BILLY: But it's still mainly 19th century. You look around and all the major public works were done at that time. They really have done nothing since then that compares to the Brooklyn Bridge and all these things. There was a real belief in what was to come.
LUC: That was the big push. That's when manpower was at its cheapest and materials were at their cheapest, and lots and lots of stuff got built. The amazing thing is that so many tenements still stand. There were so many slums in Manhattan because you had a very large working class. And this large working class was paid a pittance, so you could build enormous things for next to nothing, because you had all these employees who were paid nickels a day. Some of them in fact were craftsmen of a kind that you don't even find any more. Today when a landmark building starts falling into ruin and they have to fix the terra cotta, they have to bring people in from Italy because no one knows how to do that type of work anymore.
BILLY: They don't put that much effort in the details because they don't have as much faith in the future anymore.
LUC: No they don't, and with good reason, I think. I mean, I'm not a theorist in that way, but there was this faith in progress that held up all the way through to World War I, that every day and every way we were getting a little bit better. Up to that point everybody really believed that technology was going to solve problems. There was a belief that progress in the arts was linked with progress in the human sciences, that modernist literature was a revolutionary act. It really seemed that way and it covered every class and every shade of opinion. The left wing believed this just as much as the right wing. In 1916, Socialism got a majority of the vote in the American heartland. I mean, basically, all those people who are now the Christian right, their ancestors were voting Socialist eighty years ago. All peoples everywhere were going to link arms and sing. And then the war really shocked everybody. It was this colossal massacre. Suddenly, everybody realized that we were all savages. And then came World War II and Naziism.
I think there's been this progressive mass disillusionment over the course of the century. The idea of progress rings pretty hollow now. Sure, we can continue to miniaturize functions more and more, but finally none of these things solve anything. You're building a better mouse trap, but you're still not going to catch all the mice forever.
BILLY: Do you feel that what's happening to Times Square is analogous to what happened to the Bowery at the turn of the last century?
LUC: In a way, yeah, although the Bowery didn't get cleaned up so much as it was allowed to decline altogether. It became Skid Row and then it went into just nothingness. The theaters started to disappear around the turn of the century, partly because a lot of them became Yiddish theaters, and so the English speaking population went over to Broadway or up to Times Square. Then first the War and later the Volstead Act, which was prohibition, put the final nails in the coffin. There were vaudeville theaters still going on in the Bowery until sometime in the '30s. As recently as ten years ago there were a few bars left and a bunch of bums around. Nowadays there are still some hapless post-traumatic stress victims and people like that around the one mission that survives.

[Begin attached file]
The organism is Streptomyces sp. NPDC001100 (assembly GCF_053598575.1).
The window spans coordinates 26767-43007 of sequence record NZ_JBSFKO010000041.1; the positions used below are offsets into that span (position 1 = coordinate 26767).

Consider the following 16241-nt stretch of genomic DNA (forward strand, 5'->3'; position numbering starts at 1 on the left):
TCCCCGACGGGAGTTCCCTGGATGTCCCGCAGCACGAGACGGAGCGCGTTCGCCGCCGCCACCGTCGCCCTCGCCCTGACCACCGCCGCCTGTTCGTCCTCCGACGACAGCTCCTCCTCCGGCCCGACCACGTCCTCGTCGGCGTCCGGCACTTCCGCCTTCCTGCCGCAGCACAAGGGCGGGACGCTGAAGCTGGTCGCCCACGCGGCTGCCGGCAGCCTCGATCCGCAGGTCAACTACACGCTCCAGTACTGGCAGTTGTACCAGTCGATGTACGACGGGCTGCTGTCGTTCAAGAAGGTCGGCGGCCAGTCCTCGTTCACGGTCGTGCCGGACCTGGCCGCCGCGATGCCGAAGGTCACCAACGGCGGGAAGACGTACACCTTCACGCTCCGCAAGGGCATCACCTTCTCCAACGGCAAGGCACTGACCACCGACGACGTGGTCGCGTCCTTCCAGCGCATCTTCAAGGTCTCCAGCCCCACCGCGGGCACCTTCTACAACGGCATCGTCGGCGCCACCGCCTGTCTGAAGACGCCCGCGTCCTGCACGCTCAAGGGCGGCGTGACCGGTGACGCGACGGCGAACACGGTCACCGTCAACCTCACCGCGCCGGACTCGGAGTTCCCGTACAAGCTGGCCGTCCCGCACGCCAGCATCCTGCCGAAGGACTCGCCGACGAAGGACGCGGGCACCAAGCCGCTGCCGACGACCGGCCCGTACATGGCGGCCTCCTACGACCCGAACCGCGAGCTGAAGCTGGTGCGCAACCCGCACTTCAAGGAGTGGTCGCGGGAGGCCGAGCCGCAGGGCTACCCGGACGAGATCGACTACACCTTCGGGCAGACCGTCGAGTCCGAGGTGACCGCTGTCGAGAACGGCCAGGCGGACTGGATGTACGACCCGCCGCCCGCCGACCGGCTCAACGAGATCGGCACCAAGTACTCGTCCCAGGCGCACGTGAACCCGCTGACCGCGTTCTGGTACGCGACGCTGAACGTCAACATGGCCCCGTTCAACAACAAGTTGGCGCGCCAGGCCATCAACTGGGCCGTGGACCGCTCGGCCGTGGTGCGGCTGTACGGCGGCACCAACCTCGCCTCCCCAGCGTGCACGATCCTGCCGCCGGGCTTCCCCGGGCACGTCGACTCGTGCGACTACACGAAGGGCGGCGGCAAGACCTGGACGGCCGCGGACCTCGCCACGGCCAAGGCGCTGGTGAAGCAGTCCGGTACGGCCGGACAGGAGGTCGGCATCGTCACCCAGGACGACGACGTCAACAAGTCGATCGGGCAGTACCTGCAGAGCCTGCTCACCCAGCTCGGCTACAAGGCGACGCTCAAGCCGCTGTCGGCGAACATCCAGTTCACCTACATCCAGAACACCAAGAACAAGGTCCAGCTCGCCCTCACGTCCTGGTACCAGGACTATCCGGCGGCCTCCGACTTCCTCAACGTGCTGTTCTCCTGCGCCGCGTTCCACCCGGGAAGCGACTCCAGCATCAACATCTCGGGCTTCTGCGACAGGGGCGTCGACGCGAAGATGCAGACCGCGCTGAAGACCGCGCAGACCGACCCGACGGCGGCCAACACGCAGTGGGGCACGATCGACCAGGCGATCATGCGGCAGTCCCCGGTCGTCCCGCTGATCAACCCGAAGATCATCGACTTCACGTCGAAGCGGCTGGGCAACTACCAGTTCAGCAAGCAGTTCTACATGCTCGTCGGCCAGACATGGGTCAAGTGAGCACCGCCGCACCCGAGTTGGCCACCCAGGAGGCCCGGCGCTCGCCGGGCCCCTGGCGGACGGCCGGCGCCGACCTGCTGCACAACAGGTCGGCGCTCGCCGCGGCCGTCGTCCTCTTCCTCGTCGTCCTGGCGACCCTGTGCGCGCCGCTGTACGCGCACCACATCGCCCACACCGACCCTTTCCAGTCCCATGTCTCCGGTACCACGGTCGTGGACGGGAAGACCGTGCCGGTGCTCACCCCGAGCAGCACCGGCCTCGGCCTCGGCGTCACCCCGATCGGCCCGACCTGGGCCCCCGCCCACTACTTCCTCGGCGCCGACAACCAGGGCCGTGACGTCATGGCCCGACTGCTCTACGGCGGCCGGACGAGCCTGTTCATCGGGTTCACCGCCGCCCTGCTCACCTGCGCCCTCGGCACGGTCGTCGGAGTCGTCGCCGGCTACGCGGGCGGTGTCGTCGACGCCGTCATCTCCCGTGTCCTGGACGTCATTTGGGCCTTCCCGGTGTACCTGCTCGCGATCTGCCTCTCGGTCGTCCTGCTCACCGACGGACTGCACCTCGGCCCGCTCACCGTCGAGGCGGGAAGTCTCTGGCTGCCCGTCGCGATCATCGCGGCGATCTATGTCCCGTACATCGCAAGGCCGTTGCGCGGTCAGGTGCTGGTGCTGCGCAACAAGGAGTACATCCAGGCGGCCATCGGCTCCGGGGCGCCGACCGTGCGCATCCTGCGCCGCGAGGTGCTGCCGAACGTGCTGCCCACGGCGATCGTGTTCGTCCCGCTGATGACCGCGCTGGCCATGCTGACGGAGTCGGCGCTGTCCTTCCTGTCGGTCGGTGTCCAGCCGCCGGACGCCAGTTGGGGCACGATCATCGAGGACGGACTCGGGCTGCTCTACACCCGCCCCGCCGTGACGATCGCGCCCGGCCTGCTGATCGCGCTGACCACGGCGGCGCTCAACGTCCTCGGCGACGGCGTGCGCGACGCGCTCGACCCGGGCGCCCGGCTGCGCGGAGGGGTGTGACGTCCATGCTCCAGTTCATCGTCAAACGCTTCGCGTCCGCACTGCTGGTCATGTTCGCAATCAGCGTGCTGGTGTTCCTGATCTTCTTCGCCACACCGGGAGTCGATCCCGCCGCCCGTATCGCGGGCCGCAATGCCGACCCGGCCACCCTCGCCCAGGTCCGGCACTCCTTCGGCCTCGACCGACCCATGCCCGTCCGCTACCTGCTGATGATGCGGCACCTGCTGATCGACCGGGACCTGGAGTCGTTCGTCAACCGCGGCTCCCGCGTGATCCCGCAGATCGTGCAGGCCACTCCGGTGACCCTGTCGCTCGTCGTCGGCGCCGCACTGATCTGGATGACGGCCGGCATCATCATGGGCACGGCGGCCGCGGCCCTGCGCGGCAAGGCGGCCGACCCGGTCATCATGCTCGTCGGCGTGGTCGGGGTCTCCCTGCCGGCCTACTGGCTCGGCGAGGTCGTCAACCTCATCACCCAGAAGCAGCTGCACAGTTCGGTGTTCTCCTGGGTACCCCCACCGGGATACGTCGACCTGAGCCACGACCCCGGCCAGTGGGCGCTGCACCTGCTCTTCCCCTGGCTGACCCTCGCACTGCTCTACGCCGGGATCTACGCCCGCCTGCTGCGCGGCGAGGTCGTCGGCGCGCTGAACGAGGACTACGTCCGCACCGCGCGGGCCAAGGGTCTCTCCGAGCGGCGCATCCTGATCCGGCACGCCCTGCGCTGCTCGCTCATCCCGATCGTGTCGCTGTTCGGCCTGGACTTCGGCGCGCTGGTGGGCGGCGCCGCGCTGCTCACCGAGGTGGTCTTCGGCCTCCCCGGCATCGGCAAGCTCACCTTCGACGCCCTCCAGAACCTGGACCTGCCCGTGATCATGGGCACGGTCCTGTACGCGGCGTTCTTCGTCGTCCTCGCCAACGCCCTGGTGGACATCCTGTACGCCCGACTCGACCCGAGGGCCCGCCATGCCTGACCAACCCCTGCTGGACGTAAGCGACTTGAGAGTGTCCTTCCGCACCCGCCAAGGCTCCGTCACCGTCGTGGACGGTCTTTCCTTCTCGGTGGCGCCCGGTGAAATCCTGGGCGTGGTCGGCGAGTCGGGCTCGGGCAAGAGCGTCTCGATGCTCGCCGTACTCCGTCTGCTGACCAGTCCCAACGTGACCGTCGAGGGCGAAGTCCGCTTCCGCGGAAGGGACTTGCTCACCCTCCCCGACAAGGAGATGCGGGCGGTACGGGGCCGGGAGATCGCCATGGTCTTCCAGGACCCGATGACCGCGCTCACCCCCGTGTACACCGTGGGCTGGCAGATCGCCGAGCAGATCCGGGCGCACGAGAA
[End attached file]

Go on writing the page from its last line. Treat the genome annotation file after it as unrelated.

I have a friend who lives on the Bowery who got a flyer from some local residents association complaining about the mission and about the people who hang around there and asking for a push on the part of all the local residents to get them out. My friend's been living on the Bowery for twenty years so she was appalled by this. But that's the way it is. It's probably going to turn into a kind of junior SoHo at some point or other.
BILLY: I'm wondering, when you're doing your research, if you've had the experience that I've had of going through these old books and they're literally crumbling in your hands. Did you feel like you were seeing things that were going to be lost?
LUC: Oh definitely. There's one period especially, I think it's the 1890s, where everything was printed on very high-acid-content stock, and the pages are dark brown. They're not going to last much longer. It's a disaster. Certain libraries with very large endowments are doing things like dipping books into plastic, but it's an incredibly expensive process so they can't save everything. So with this kind of semi-popular or riffraff pop literature, that's just going to disintegrate.
BILLY: I live in Jersey City, and the main library, which was built in 1880-something, has a collection going back to that period. A couple years ago I was looking through some Police Gazettes and things like that, and each page that I turned would crumble in my hand. They recently dumped the whole lot because they weren't able to keep them properly. They had no money to put it on microfilm, and so it's just gone forever.
LUC: In the early to mid-'70s most libraries in the city were dumping their things. I was at Columbia then and they dumped their entire newspaper collections. They did succeed in microfilming everything, but it was still a shock to see these huge bound volumes just sitting out there. It's a phenomenon persistent into the much more recent past. There are even movies made in the 1970s that no longer exist, and when you look at the history of the computer, there are entire model ranges going into the 1980s of which not a single example still survives.
BILLY: You see computer dinosaurs at the Salvation Army these days. But I wonder if new technologies will lead to things being able to be saved.
LUC: No, because people are still going to have the same idea: you clean up your room and you think, oh, who cares about this junk, and you dump it. Just think of all the junk mail you get. Junk mail everybody dumps, nobody saves. Who has a record of the early days of junk mail? I mean, not that it's necessarily of enduring interest to everyone, but it does carry the flavor of its time in a way more potently than, say, a work of literature which is intended to last forever.
A lot has already been lost because there's a funny kind of principal involved with stuff like this — the stuff that nobody thinks is of value at the time gets dumped and that usually becomes the rarest even though it's humble at its inception. And conversely, things that everybody thinks should be saved and will be valuable, usually they're white elephants. A hundred years from now nobody cares.